Mina Tocalini, 360 Magazine, Landon Cube

Landon Cube – Eighties

Maryland bred singer-songwriter Landon Cube releases his new track “Eighties” feat. 24KGoldn today. On the track, new-wave synths blare beneath vocals from Landon Cube, while 24KGoldn pops off with an undeniable verse of his own.

“Eighties” follows the releases of “Groceries” and “Drugs” as well as a string of releases in 2019 including “Pretty” feat. 24kGoldn. The track received over 5 million streams in the first couple of months of release and was included on Spotify’s Most Necessary and Clout Culture playlist. His EP Orange has garnered over 70 million streams worldwide since its release and features previously released tracks “20,” “17,” “Nuisance” and “Makeup,” which received over 1 million streams in the first month of its release.

Both tracks came after his previously released tracks “Round n Round” feat. Sprite Lee (15+ million streams), “Drive My Car” (14+ million streams) and “19” (9+ million streams). He also appeared on Lil Skies’ “Nowadays” and “Red Roses,” which both garnered over 250 million streams individually. The singer wrapped up his first headlining tour last fall and went on a national tour with Iann Dior.

There’s a poignant yet feel-good vibe that makes 22-year-old recording artist Landon Cube’s sound infectious. The Southern Maryland native has a diverse history within music, punctuated by his versatile catalog. At 16, he made the firm decision that music was his chosen trajectory and once he graduated high school, he dropped his introductory cut “Euphoria.” His participation with local viral video crew Cufboys added fuel to the fire, as Landon began galvanizing a fan base through his laid-back authenticity and knack for melding sounds. 

Through Cufboys he met burgeoning star Lil Skies, as the two joined forces on cuts like “Red Roses” and “Nowadays.” It wasn’t long before Landon was Los Angeles bound and continued his upward mobility as an artist, ultimately joining the Republic Records roster. Landon Cube, who already has nearly 4 million monthly listeners on Spotify, has already secured a solid following based upon his honest and heartfelt music, and the next phase in his career will bring more of that to the forefront.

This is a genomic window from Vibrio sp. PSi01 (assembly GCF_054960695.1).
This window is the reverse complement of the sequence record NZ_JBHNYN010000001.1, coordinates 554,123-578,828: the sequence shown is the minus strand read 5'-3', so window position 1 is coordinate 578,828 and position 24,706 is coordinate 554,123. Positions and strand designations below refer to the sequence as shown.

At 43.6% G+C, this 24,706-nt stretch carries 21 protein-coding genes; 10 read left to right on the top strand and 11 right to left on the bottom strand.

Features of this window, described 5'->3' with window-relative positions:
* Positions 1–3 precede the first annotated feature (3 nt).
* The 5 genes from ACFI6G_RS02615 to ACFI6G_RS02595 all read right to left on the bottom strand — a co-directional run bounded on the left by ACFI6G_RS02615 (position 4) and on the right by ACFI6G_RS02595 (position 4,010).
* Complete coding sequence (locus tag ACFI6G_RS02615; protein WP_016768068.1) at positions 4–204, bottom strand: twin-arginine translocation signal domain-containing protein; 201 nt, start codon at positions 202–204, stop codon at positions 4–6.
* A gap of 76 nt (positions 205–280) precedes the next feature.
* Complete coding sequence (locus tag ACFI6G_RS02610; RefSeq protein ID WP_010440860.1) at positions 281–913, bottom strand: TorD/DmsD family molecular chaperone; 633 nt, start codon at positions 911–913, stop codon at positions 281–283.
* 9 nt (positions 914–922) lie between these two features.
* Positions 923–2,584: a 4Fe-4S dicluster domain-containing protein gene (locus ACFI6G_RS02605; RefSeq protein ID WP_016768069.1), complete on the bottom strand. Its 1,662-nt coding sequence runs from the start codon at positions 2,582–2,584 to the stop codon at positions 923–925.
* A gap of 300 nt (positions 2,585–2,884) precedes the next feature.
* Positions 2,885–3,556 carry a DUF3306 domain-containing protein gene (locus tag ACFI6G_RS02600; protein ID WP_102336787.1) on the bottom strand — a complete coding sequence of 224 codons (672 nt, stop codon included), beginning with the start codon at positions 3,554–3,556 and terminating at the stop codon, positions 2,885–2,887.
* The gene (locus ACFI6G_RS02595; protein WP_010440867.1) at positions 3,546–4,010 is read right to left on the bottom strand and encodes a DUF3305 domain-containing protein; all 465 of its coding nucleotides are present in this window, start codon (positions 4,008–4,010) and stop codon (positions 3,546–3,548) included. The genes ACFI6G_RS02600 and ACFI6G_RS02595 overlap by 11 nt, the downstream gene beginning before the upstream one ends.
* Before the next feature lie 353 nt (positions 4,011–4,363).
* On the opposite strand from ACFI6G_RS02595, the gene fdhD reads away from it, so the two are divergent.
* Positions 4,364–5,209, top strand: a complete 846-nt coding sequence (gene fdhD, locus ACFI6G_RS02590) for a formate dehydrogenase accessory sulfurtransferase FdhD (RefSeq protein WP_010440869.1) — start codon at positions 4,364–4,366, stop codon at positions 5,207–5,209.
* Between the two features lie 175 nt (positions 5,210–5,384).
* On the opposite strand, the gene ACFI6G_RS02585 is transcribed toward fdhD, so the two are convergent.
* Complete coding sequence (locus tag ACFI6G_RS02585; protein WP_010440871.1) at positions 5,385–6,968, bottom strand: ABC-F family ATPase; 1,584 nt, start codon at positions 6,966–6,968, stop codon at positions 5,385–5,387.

Follow Landon Cube: Facebook | Instagram | Twitter | Youtube

landon cube, 360 magazine

Landon Cube – “Groceries”

22-year-old singer-songwriter Landon Cube releases his new track “Groceries” feat. Lil Keed today.

On the track, Landon Cube weaves together his signature nimble rhymes over glassy synths and a steady beat. He carries an echoing hook that proves impossible to shake as Young Thug’s YSL Records’ phenomenon Lil Keed pops up with a slick cameo of his own to deliver another banger.

There’s a poignant yet feel-good vibe that makes 22-year-old recording artist Landon Cube’s sound infectious. The Southern Maryland native has a diverse history within music, punctuated by his versatile catalog. At 16, he made the firm decision that music was his chosen trajectory and once he graduated high school, he dropped his introductory cut “Euphoria.” His participation with local viral video crew Cufboys added fuel to the fire, as Landon began galvanizing a fan base through his laid-back authenticity and knack for melding sounds. Through Cufboys he met burgeoning star Lil Skies, as the two joined forces on cuts like “Red Roses” and “Nowadays.” It wasn’t long before Landon was Los Angeles bound and continued his upward mobility as an artist, ultimately joining the Republic Records roster. Landon Cube, who already has nearly 4 million monthly listeners on Spotify, has already secured a solid following based upon his honest and heartfelt music, and the next phase in his career will bring more of that to the forefront.

Shy Glizzy, The Purple Agency, Vaughn Lowery, 360 Magazine

Shy Glizzy Continues to Make Headlines

NEW INTERVIEWS WITH FLAUNT, REVOLT, & MORE 

CHECK OUT “LONELY VIBES” VIDEO BY SHY GLIZZY TODAY! 

GRAMMY® Award-nominated multiplatinum Washington, DC rapper Shy Glizzy continues to make waves and headlines throughout the culture.  In the past week alone, he has popped up everywhere.  In case you missed it, Flaunt spoke to him in a detailed interview, and BLEU described him as “leading the scene” in another feature. He also sat down with REVOLT TV for an interview, while Def Pen and AllHipHop both covered his generous donation of $10,000 to Martha’s Table in his hometown of Washington, D.C. Right now, he’s putting the finishing touches on his highly anticipated new project Young Jefe 3—coming very soon. Stay tuned for more music!

For more information and the latest on Shy Glizzy, visit:
Instagram | Twitter | YouTube

ABOUT SHY GLIZZY:

The past decade of DMV rap belonged to Shy Glizzy. Over the course of a slew of singles, mixtapes, and the critically praised full-length Fully Loaded, he has posted up 100 million-plus total streams and even notched a co-sign from Beyoncé, who bopped to “Awwsome” in 2015 at Global Citizen Festival. He also garnered a GRAMMY® Award nod for appearing on Goldlink’s triple-platinum “Crew.” His bold and bruising lyricism continues to incite tastemaker applause. Of his 2019 project Covered N’ Blood,  Pitchfork commented, “As with all of his best work, the D.C. rapper’s latest finds him grappling with trauma, haunted by the specter of death at every turn.” Meanwhile, The Washington Post has applauded his “artfully pressurized style of mouth-music that keeps you listening close, with every syllable prompting a balancing act in your brain.” The FADER has even called his hooks “silky smooth.” All signs point to the next decade of the DMV belonging to him as well.

 

Shy Glizzy, The Purple Agency, Washington DC, Vaughn Lowery, 360 Magazine,